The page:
The U.S Navy awarded Lockheed Martin $559 million for Trident II (D5) missiles. Fiscal 2021 weapons procurement (U.S. Navy) funds in the amount of $477 million; United Kingdom (Royal Navy) funds in the amount of $74 million; and fiscal 2020 weapons procurement (U.S. Navy) in the amount of $8 million are being obligated on this award, none of which will expire at the end of the current fiscal year. The UGM-133A Trident II, or Trident D5 is a submarine-launched ballistic missile (SLBM), built by Lockheed Martin Space in Sunnyvale, California, and deployed with U.S. and Royal navies. It was first deployed in March 1990, and remains in service. The contract covers Trident II (D5) missile production and deployed systems support. Work is expected to be completed Sept. 30, 2026.
The Trident II D5 Submarine-Launched Ballistic Missile (SLBM) is an improved SLBM with greater accuracy, payload, and range than the earlier Trident C-4. It can carry multiple independently targeted re-entry bodies for a maximum range of over 7,360km. It is a key element of the U.S. strategic nuclear triad and strengthens U.S. strategic deterrence. The Trident II is considered to be a durable sea-based system capable of engaging many targets. It enhances the U.S. position in strategic arms negotiation with performance and payload flexibility that can accommodate active treaty initiatives. The Trident II’s increased payload allows nuclear deterrence to be accomplished with fewer submarines, and its high accuracy—approaching that of land-based missiles—enables it to be used as a first strike weapon.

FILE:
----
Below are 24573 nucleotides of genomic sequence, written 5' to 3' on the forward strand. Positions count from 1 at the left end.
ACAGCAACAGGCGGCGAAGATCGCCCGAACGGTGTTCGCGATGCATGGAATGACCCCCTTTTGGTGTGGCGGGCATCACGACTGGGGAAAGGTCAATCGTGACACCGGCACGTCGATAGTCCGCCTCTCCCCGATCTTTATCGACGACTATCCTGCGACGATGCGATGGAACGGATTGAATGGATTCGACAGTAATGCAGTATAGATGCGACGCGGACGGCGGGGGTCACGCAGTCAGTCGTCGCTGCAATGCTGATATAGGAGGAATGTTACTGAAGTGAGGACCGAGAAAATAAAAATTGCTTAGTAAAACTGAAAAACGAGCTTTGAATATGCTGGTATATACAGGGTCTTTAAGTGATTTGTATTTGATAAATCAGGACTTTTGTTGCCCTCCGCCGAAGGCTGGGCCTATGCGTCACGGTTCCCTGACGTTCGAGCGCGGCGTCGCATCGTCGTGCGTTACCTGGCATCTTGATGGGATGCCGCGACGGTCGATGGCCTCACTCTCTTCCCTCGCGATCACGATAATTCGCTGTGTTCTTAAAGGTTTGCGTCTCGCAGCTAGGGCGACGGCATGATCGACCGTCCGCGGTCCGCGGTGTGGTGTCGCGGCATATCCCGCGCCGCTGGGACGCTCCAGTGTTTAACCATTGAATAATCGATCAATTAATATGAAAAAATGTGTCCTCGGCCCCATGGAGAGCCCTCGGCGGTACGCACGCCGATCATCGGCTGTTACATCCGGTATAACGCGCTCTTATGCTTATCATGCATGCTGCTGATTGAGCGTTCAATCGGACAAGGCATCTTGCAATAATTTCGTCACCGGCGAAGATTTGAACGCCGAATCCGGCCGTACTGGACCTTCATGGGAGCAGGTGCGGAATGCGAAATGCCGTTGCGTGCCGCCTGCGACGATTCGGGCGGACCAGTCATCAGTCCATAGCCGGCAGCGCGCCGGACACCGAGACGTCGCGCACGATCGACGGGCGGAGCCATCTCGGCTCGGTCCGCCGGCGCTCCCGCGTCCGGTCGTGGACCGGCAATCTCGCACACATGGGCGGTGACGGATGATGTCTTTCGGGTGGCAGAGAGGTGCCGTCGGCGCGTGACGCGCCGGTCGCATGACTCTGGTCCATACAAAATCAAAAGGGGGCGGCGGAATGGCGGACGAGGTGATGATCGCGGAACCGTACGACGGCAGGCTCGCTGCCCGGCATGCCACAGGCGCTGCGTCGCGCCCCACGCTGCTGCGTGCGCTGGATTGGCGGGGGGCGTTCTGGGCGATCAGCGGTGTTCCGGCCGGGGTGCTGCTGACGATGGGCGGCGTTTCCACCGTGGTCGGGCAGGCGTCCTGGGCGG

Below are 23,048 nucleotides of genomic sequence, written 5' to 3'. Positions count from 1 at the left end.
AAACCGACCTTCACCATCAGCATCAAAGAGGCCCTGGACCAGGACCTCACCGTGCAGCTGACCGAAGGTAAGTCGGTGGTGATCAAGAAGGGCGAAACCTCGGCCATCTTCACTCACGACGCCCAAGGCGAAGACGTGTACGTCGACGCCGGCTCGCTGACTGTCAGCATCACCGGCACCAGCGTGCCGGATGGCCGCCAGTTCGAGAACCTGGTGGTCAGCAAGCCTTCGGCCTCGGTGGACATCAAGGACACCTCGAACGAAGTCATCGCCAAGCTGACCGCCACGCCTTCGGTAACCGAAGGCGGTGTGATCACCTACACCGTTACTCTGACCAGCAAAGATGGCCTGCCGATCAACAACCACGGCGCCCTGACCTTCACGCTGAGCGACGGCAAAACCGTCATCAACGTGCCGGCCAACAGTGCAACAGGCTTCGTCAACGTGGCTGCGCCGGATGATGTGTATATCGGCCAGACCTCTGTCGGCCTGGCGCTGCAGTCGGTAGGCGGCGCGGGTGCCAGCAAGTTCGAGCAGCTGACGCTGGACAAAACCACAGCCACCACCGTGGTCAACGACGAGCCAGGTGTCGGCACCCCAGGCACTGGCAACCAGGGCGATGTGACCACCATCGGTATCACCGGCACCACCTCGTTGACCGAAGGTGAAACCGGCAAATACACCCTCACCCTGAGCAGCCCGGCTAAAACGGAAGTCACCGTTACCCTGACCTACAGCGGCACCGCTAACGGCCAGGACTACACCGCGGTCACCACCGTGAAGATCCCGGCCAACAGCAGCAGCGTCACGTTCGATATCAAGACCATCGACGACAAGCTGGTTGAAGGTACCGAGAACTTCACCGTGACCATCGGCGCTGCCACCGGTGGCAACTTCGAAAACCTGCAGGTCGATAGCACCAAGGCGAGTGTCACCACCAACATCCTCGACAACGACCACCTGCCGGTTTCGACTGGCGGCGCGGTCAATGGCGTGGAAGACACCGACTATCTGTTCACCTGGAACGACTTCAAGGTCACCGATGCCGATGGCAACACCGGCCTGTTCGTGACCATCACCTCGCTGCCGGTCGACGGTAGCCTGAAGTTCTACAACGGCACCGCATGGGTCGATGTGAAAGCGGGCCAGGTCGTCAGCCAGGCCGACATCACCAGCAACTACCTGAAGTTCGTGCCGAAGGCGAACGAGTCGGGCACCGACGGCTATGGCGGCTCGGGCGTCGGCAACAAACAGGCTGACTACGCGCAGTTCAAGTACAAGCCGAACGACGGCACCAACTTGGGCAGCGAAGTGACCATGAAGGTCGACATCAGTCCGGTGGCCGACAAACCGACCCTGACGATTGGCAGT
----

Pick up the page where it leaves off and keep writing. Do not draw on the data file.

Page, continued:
Trident II missiles are carried by 14 US Ohio and four British Vanguard-class submarines, with 24 missiles on each Ohio class and 16 missiles on each Vanguard class (the number of missiles on Ohio-class submarines will be reduced to 20 each starting in 2023, in compliance with the New Strategic Arms Limitation Treaty). There have been 177 successful test flights of the D5 missile since design completion in 1989, the most recent being from USS Maine in February 2020. There have been fewer than 10 test flights that were failures, the most recent being from HMS Vengeance off the coast of Florida in June 2016. The D5 is the sixth in a series of missile generations deployed since the sea-based deterrent program began 60 years ago. The Trident D5LE (life-extension) version will remain in service until 2042.